As we’ve said before, Fall in New York City is our busiest time of year. Our members estimate that 3,850 guest nights will go unused over the last four months of 2012 and this will cost our businesses over $1.1 million. At a 5.875 percent hotel tax rate, it’s projected that New York City is missing out on almost $65,000 of hotel tax income from our members over the last four months of 2012 alone.
StayNYC members are working with elected officials to receive an exemption to the current law, so that we can continue to provide short term stay alternatives in New York City and help the city bridge the gap in its hotel tax revenue by paying our fair share.

As small business owners, we not only want what is best for our organizations, but we also care deeply about the surrounding boroughs and neighborhoods. We want to be able to contribute to our community by operating at full capacity and paying our fullest share of taxes, as we were prior to this 2011 law that has devastated so many of our family-owned businesses.

Thursday, September 6, 2012

For Squirrels and NYC B&Bs, Fall is the Busiest Time of the Year

The New York City Marathon. The Macy’s Thanksgiving Day Parade. The Fall Colors.

Every fall millions of tourists from around the world visit New York City to run through our streets, visit our stores, and enjoy our famous parks contributing millions of dollars to the local economy. These fall events are quintessential New York City. The time between Labor Day and New Year’s is generally the busiest time of year for our StayNYC members, but the bed & breakfast industry has come to a near standstill.

As you all know, a law that makes it illegal for residential Class A buildings to have paying guests for less than 30 consecutive days went into effect in May 2011. As a result, our members estimate that they could lose over $1.1 million this fall because 3850 guest nights will go unused over the last four months of 2012. Without a fix to this law, New York City’s B&Bs will become extinct.

StayNYC continues to make progress in working toward an exemption for a specific class of small facilities operators in New York City and protect the unintended targets of the current law. While we have met with numerous influential lawmakers at both the city and state level on this issue and are making progress towards a resolution, there is still a lot of work to be done to remain viable, legal, and successful part of the New York hospitality industry.

We need your help to continue to share our city’s rich culture with our guests. We need resources to continue our fight to save New York City’s B&B industry.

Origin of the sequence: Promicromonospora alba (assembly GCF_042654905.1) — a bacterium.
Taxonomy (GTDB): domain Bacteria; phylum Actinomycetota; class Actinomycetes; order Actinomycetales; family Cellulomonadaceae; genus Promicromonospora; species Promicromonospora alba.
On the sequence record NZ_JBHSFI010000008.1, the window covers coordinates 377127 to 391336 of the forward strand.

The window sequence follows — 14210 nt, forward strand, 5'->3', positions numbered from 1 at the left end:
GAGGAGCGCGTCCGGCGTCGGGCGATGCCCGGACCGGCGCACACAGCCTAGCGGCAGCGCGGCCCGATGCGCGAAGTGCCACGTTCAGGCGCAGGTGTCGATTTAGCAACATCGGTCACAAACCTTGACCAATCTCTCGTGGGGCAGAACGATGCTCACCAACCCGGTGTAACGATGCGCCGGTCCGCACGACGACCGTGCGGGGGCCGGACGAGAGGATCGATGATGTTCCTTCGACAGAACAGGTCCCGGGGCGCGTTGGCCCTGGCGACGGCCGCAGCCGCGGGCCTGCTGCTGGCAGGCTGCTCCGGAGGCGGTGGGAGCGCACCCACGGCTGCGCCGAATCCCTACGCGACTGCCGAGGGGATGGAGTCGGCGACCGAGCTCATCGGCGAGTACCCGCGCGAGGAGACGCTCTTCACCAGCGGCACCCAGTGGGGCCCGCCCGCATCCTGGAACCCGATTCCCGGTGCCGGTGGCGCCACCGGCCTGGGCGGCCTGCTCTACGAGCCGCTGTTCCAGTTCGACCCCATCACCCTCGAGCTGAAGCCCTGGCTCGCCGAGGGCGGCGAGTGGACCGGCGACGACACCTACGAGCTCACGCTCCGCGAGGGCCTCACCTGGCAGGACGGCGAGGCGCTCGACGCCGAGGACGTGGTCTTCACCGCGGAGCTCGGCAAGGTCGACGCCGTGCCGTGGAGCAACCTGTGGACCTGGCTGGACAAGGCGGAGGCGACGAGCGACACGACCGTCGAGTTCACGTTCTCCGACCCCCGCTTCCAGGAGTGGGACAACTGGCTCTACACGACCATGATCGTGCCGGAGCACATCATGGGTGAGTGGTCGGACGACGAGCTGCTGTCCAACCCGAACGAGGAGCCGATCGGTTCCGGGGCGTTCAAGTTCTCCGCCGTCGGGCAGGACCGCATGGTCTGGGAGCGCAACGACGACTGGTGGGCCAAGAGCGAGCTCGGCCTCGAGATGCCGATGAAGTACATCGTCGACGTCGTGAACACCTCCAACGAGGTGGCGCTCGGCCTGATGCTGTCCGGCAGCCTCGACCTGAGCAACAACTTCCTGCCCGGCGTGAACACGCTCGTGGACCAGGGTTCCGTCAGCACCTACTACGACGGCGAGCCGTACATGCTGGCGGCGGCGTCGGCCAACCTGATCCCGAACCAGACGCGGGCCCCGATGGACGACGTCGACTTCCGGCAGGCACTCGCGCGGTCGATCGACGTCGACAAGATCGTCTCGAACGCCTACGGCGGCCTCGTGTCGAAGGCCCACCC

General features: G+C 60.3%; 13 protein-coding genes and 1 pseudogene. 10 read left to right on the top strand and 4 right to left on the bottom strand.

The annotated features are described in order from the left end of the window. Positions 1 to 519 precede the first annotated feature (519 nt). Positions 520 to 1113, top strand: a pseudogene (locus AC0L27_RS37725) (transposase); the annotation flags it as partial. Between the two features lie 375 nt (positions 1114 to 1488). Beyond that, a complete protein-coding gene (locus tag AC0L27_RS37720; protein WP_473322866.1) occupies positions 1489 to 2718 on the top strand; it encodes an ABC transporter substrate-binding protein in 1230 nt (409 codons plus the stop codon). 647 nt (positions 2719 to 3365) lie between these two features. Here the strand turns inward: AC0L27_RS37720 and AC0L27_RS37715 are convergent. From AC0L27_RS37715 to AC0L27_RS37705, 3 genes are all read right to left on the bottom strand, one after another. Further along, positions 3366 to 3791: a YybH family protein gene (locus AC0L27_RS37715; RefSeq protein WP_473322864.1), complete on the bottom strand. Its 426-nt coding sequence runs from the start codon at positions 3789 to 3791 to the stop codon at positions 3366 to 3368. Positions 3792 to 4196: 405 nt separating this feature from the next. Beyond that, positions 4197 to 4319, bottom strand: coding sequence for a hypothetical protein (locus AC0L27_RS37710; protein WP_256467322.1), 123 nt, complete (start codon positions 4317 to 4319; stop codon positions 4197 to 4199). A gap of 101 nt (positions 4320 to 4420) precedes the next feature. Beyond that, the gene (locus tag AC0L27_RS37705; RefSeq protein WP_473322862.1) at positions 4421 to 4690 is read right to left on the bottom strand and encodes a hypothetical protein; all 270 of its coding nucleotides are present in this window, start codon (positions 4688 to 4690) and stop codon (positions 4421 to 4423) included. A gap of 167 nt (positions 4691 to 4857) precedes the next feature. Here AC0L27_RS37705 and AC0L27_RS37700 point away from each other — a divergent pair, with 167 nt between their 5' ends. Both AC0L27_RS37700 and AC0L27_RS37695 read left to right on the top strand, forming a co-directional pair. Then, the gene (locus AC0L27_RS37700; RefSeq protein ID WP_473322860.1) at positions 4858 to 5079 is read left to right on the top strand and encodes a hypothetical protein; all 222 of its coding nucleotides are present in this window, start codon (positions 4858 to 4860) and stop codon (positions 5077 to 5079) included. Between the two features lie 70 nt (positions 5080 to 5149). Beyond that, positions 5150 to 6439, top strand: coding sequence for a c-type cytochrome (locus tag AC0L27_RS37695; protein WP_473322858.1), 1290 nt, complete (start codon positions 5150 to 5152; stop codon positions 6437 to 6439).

Let’s not allow a poorly written law to shutter B&Bs. Help us continue our campaign by donating $100, $250, $500 or whatever you can to our cause. Click here to donate.

Every dollar raised is used to protect NYC B&Bs so our city can continue to offer these important short-term stay options for travelers from all over the globe. With your help, fall will remain our busiest season.

Thank you, and don't forget to follow us on Facebook or Twitter for all the latest updates on StayNYC.

Friday, June 22, 2012

Travelers Rely on B&Bs

As B&B owners and innkeepers in New York City, our experiences have allowed us a unique view of the travel industry.  Since we are owner operated, we have much more personal contact with our guests, and they rely on us to be their personal concierge. Our success as small business owners is directly related to how well we tend to the needs of our guests, such as costs and services, as well as recommending the best dinner option for a travelling young couple in the East Village.  B&Bs provide a friendly and unique atmosphere that big hotels and hostels cannot recreate.  It is our local knowledge and personal touch that brings folks back to NYC time and time again.

The data back us up as well.  A recent survey by  asked visitors of the site, “What was their favorite Summer destination?” 

And the top destination for B&B travelers for 2012… New York City!  That’s right; the Big Apple is the top destination for those who stay in B&Bs.  Over 67 percent of B&B travelers are planning to return to a destination they have visited before, and 54 percent are again staying in a B&B. 

In fact, the data showed that most travelers say B&Bs “provide more value than hotels (71%) and would choose a B&B over a hotel if both were available for the same nightly rate (84%). “